I've been thinking about a topic for a post along these lines. How much information search is related to male bloggers wanting to win an argument? I've learned quite a few things over the past 2+ years of blogging due primarily to finding support for points I wanted to make on my blog. Often the information I gathered wouldn't support the point, so I gave up on it. For males blogging certainly seems to be a competitive activity. Could the internet give males the learning edge over women that has been lost through traditional education in the last 20 years?

Susan's Husband said...

It's just a knock on effect of globalization and the End of History. Once the larger framework of societal organization is set, the rewards go to the New Class, the ones who can perform the useful symbolic analysis to create information from data. The Internet simply magnifies this trend. I don't worry about it because the dominance of Euro-white males is an historical accident, it's not fundamental. The problem for other cultures is that their adherents will have to sacrifice part of those cultures to fully reap the benefits. Europeans and in particular the Anglosphere did that centuries ago, that's why they're winning today.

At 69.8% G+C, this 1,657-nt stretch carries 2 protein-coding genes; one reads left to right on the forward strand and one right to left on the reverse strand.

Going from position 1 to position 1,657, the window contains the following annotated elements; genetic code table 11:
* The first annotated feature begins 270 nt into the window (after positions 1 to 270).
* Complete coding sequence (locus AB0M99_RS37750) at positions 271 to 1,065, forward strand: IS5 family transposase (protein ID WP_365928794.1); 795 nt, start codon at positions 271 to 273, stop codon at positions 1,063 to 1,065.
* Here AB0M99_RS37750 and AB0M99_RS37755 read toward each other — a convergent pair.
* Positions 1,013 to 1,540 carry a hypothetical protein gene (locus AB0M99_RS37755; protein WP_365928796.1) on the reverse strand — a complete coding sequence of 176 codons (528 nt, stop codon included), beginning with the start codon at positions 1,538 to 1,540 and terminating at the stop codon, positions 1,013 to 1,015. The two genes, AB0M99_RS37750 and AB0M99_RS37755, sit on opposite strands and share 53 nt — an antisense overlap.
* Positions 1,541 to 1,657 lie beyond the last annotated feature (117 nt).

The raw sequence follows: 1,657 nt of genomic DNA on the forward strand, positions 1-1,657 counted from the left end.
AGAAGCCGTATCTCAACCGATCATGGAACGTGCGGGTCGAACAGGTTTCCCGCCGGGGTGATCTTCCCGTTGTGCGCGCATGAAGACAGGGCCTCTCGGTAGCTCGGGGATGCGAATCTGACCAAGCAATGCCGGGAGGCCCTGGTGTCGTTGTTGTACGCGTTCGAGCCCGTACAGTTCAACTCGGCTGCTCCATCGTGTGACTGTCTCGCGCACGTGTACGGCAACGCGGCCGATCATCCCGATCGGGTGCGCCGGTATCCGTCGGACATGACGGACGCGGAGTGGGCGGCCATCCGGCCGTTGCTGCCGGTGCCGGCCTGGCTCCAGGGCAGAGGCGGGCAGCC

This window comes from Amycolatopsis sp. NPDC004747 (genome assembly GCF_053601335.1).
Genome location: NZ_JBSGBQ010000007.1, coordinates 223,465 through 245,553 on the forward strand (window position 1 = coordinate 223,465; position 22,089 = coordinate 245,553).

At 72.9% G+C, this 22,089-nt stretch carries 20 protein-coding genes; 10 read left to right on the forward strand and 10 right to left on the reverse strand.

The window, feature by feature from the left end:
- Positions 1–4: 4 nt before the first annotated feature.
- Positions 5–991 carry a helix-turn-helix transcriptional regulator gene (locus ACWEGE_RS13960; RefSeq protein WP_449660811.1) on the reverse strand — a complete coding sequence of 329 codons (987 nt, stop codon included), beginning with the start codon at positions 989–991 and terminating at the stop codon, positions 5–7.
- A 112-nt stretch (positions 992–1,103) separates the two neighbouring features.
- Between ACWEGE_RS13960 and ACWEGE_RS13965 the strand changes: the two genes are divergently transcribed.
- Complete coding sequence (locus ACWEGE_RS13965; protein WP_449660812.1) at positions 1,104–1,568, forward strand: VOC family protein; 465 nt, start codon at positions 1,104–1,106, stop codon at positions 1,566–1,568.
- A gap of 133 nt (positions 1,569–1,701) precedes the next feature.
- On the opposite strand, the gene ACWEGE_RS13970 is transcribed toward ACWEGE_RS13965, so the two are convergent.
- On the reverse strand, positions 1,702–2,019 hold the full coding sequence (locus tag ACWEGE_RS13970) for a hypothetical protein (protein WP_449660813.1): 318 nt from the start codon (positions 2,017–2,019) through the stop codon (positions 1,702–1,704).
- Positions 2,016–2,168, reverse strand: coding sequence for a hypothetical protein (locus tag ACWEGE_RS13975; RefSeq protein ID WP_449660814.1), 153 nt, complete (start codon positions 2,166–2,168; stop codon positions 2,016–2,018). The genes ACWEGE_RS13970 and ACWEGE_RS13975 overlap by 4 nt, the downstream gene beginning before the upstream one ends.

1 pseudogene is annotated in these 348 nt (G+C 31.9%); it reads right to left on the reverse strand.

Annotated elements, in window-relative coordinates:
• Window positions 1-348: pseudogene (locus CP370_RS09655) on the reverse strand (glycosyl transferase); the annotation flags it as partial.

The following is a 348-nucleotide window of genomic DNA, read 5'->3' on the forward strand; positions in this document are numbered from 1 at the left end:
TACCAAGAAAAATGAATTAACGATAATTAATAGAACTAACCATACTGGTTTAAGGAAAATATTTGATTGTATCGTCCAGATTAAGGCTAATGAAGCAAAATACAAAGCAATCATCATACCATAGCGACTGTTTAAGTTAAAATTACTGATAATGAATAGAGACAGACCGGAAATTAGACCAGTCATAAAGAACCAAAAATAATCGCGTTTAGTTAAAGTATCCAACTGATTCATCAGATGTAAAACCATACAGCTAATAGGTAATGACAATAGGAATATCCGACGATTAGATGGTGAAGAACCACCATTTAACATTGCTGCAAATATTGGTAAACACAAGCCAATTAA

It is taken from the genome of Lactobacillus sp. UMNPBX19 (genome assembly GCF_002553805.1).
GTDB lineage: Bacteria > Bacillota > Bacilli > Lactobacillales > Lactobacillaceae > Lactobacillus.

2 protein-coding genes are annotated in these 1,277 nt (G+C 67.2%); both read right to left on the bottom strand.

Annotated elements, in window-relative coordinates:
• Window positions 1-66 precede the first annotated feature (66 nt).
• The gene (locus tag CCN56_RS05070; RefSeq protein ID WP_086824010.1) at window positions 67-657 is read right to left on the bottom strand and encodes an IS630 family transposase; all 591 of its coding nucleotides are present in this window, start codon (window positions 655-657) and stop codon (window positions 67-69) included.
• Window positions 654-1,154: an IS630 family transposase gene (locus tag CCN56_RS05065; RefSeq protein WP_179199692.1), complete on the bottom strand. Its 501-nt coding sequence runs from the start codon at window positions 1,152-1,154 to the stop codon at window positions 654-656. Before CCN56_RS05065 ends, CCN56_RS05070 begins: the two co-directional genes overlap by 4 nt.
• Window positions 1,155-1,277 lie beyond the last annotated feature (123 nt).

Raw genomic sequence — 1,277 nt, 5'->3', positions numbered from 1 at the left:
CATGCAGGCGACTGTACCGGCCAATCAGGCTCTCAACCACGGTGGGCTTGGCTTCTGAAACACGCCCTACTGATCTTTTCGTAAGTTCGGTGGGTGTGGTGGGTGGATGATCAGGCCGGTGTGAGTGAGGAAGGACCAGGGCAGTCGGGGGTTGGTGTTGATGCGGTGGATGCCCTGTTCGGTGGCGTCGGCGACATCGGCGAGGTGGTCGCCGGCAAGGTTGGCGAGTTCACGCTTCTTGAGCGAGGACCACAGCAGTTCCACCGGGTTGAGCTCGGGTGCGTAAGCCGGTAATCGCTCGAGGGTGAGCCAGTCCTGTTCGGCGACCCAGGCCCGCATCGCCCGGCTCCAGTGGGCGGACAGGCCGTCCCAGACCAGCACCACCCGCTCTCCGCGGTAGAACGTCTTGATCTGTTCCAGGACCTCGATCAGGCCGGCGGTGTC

The Diamond Age explores this issue in an interesting way.

David said...

AOG: Diamond Age is very interesting, and the argument that Victorian England was the most productive human cultural scheme is one that would, I think, promote interesting reactions among the Secretians. After Cryptonomicon, however, I hesitate reading it in unison.

Harry Eagar said...

We're talkin' a pretty thin stratum of the body politic here.

I have always been somewhat bemused by the common remark about how the priests/astrologers/kings used their recondite knowledge to impose on the masses.